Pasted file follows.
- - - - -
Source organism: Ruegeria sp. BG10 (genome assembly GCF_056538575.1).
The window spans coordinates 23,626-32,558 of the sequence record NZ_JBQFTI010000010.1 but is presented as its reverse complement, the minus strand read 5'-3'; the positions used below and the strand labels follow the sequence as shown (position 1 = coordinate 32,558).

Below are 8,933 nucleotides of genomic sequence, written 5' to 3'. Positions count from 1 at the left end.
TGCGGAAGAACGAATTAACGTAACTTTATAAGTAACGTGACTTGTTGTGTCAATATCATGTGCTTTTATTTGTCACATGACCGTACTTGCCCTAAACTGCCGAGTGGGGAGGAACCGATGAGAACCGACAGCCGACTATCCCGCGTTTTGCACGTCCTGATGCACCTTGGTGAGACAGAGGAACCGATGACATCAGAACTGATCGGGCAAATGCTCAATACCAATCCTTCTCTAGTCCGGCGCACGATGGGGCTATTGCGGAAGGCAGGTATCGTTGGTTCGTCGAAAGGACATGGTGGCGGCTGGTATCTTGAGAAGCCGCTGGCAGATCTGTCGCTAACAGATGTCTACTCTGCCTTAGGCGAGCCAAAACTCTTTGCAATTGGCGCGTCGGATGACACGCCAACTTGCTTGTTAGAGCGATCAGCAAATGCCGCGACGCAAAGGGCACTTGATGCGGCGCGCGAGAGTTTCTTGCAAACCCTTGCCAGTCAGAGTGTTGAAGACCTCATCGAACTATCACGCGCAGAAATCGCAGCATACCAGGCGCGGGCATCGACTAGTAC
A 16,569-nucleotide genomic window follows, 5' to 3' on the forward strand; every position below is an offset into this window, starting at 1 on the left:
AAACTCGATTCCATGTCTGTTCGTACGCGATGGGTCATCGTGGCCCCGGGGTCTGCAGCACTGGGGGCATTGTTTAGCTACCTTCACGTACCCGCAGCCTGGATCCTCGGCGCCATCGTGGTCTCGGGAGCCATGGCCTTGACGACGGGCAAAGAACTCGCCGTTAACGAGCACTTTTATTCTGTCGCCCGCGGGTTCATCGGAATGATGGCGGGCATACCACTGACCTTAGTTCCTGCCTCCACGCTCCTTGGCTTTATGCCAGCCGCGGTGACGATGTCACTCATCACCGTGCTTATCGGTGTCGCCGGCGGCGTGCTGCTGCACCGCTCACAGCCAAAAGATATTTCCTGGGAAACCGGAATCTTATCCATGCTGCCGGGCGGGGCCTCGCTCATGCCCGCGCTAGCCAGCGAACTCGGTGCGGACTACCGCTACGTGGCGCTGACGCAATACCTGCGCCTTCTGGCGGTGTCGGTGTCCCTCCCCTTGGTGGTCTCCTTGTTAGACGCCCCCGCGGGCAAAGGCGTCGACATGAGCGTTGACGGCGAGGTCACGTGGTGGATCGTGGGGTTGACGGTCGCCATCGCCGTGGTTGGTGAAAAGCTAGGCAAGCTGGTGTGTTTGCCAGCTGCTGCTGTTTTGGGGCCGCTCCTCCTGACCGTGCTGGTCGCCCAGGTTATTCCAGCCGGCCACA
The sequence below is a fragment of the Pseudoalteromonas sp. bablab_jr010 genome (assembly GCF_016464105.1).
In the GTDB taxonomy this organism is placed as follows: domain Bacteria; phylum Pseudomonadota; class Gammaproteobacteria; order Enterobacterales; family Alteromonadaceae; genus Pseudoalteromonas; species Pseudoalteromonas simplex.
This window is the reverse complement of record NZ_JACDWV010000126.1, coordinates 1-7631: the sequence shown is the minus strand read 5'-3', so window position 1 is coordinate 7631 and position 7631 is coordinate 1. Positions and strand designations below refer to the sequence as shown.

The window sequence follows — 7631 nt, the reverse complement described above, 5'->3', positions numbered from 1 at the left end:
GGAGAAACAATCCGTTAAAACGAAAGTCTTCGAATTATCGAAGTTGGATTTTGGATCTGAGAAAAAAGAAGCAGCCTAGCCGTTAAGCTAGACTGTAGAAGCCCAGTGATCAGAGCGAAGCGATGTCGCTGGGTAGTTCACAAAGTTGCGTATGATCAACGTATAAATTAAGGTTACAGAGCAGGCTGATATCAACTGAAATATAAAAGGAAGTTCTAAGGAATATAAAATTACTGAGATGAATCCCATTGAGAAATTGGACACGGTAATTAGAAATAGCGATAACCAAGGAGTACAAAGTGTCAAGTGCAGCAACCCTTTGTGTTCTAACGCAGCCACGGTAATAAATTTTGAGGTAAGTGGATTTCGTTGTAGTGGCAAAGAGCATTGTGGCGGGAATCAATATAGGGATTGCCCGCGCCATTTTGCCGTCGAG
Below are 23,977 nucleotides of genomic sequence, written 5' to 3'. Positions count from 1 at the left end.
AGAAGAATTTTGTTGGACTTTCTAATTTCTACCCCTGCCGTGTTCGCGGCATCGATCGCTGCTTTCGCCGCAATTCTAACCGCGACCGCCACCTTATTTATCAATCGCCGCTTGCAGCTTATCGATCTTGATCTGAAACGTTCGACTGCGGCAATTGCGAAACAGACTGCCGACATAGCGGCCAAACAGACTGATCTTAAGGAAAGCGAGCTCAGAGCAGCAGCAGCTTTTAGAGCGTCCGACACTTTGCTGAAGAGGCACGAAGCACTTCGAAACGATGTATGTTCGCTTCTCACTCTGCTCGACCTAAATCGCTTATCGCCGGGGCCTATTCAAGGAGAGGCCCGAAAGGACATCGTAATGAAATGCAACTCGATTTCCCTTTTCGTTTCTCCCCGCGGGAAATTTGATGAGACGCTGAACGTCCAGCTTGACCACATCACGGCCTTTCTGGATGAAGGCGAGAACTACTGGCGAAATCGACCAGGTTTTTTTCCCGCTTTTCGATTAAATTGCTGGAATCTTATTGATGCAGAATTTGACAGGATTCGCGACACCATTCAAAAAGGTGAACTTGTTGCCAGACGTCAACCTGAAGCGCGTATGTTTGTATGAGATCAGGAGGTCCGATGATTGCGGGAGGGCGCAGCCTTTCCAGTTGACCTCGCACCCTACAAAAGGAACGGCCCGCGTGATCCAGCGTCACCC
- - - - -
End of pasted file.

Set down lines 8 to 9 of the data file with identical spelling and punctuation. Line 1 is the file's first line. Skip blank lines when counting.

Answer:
In the GTDB taxonomy this organism is placed as follows: domain Bacteria; phylum Pseudomonadota; class Gammaproteobacteria; order Enterobacterales; family Alteromonadaceae; genus Pseudoalteromonas; species Pseudoalteromonas simplex.
This window is the reverse complement of record NZ_JACDWV010000126.1, coordinates 1-7631: the sequence shown is the minus strand read 5'-3', so window position 1 is coordinate 7631 and position 7631 is coordinate 1. Positions and strand designations below refer to the sequence as shown.